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UN: Peru's Coca Area Expands for First Time in 5 Years

FILE - Counternarcotics officers walk in a clandestine airstrip strewn with boulders, in the Apurimac, Ene and Mantaro River Valleys, or VRAEM, the world's No. 1 coca-growing region, in Junin, Peru, Sept. 19, 2014.

The area planted with coca in Peru expanded 9 percent in 2016, ending a streak of four years of consecutive declines, as global demand for cocaine grows, the United Nations Office on Drugs and Crime (UNODC) said on Tuesday.

Peru planted 43,900 hectares with the leaf that is the raw ingredient of cocaine last year, according to UNODC.

The U.N. said in July that lands being used to cultivate coca in Colombia grew 52 percent last year to 146,000 hectares.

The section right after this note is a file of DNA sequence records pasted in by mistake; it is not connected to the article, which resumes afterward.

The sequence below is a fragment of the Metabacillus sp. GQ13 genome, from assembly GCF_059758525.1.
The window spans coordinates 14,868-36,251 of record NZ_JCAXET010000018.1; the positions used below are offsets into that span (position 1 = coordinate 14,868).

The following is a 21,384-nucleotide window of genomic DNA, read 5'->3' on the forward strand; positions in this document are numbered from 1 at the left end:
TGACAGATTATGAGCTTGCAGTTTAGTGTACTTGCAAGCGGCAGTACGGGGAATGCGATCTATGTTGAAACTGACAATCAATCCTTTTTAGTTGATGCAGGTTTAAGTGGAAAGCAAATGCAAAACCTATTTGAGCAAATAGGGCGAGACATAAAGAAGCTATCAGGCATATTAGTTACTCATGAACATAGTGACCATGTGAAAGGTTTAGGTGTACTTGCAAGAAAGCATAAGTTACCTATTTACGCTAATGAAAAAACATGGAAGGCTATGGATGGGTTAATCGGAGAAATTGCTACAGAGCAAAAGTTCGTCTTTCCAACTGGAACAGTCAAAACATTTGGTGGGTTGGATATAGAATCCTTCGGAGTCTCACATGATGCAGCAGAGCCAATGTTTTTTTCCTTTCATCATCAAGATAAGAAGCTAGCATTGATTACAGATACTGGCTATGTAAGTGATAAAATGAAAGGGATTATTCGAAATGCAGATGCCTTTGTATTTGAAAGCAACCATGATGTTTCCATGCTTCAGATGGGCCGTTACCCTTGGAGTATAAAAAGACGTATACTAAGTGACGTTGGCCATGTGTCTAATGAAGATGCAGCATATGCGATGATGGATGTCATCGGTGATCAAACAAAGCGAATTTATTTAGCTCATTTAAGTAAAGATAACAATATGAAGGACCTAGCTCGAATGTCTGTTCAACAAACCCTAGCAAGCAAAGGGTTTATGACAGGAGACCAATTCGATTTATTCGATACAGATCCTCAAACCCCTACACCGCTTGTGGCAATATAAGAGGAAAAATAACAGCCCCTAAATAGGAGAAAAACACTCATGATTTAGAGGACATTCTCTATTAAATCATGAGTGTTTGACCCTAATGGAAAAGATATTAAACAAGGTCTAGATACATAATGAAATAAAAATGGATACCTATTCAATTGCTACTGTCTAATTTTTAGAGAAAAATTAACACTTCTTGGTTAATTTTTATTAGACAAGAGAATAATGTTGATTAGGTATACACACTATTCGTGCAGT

Peru and Colombia compete for the title of world's top coca and cocaine producer.

The coca growing area in Bolivia, the world's No. 3 producer, grew 14 percent in 2016, UNODC said.

Seizures of cocaine globally were at historically high levels last year, UNODC representative Kristian Hoelge said at a news conference in Lima.

Most of Peru's coca is grown in a lawless jungle area inhabited by holdout Shining Path rebels, as well as near the tourist region of Cusco.

Bolivia this year passed a bill to nearly double the amount of land that can legally be planted with coca, bringing output to a potential 30,000 tonnes of leaves.